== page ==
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  • Writer's pictureSrs of the Precious Blood

Together to the Fount...

by Sr. Marita Beumer

Originally published in This Good Work.

As I pondered the term “racism” and how racism affects each of us individually and in society, I reminisced on some of my experiences, and I’ve come to some new conclusions.

In an article that I wrote a few years ago, “Precious Blood Spirituality: The Dynamic of Intercultural Ministry,”* I shared some of my experiences that were negative at the beginning but were channeled to a positive outcome.

One of the experiences shared in the article related how one of our Spanish-speaking youth where I was in ministry was shot and abandoned in San Diego. He, Juan Luis, had just become a member of the church youth group and was trying to distance himself from gang membership and activity.

After this incident, the members of the youth group channeled their anger with the help of our local community organizing group. They were empowered to make a difference for other youth by meeting with school officials to initiate a change of attitude and communication of the school system with Spanish-speaking families. As well, new programs were added to the curriculum which facilitated young Spanish-speaking youth to be educated in vocational and professional fields needed in the San Diego area.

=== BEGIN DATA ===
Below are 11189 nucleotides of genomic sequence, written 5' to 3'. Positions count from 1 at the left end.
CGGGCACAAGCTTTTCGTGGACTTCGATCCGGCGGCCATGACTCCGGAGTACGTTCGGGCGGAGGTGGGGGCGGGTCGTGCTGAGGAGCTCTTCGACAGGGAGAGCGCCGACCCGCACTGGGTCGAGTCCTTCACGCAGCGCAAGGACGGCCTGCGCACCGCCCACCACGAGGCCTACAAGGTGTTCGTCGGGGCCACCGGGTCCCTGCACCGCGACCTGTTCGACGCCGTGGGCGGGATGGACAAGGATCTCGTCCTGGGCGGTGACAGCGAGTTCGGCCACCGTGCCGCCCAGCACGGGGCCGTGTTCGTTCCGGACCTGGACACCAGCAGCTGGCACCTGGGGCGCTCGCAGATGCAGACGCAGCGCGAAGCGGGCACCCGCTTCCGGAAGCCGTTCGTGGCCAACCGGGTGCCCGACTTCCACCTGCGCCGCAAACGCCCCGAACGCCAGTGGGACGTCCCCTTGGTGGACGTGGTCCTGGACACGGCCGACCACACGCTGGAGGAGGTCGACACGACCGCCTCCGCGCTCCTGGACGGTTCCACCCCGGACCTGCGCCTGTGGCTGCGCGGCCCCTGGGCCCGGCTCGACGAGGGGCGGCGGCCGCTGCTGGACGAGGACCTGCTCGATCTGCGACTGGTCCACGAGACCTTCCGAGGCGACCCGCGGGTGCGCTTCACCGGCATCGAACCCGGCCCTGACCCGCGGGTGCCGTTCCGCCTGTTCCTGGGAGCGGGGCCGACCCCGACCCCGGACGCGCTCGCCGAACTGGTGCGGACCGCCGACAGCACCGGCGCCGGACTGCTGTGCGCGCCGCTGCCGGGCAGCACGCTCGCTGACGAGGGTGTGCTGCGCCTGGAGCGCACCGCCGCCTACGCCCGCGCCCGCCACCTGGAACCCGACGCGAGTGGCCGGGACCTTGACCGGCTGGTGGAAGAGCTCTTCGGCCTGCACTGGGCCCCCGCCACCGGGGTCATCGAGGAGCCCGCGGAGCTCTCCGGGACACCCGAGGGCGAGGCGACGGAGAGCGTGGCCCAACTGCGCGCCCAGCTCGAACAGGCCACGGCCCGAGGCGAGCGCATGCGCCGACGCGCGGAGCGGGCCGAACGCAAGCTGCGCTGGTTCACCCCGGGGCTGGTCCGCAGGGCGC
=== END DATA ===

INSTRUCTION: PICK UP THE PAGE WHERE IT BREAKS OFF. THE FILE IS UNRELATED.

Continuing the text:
Why does there need to be a tragedy before “something good” can happen? As I ponder this question, I recall the many efforts being made in some areas and church communities to promote the acceptance of diversity regardless of race, culture, language, etc. Just last year, I participated in just such an endeavor. It was the Easter Vigil in our church here in Dayton.

That evening, over 50 members of different races and languages came together in the same ceremony to be baptized, to receive the Sacraments of Initiation. All were treated equally; all came to the Fount of Baptism with the same desire and the same result. Everyone sang and celebrated the occasion using the same liturgical programs that were in English and Spanish.

For me, this was a wonderful celebration during which different expressions of diversity were permitted and appreciated. Yes, it took extra time and effort, but there was an acceptance of one another that surely helped all of us live a Resurrection experience of new life together as the Body of Christ. Hopefully such an experience will help us live more acceptance in our daily lives.

So I challenge myself, and anyone else, to ask ourselves: How can we be more proactive in continuing the Good Work of our foundress Mother Brunner through the acceptance of one another through positive endeavors, uniting us as one?

*”Precious Blood Spirituality: The Dynamic of Intercultural Ministry” is a chapter in the book Precious Blood Spirituality: Contemporary Perspectives, edited by Father Tim McFarland, C.PP.S., and published in 2020 by the Missionaries of the Precious Blood’s General Curia.

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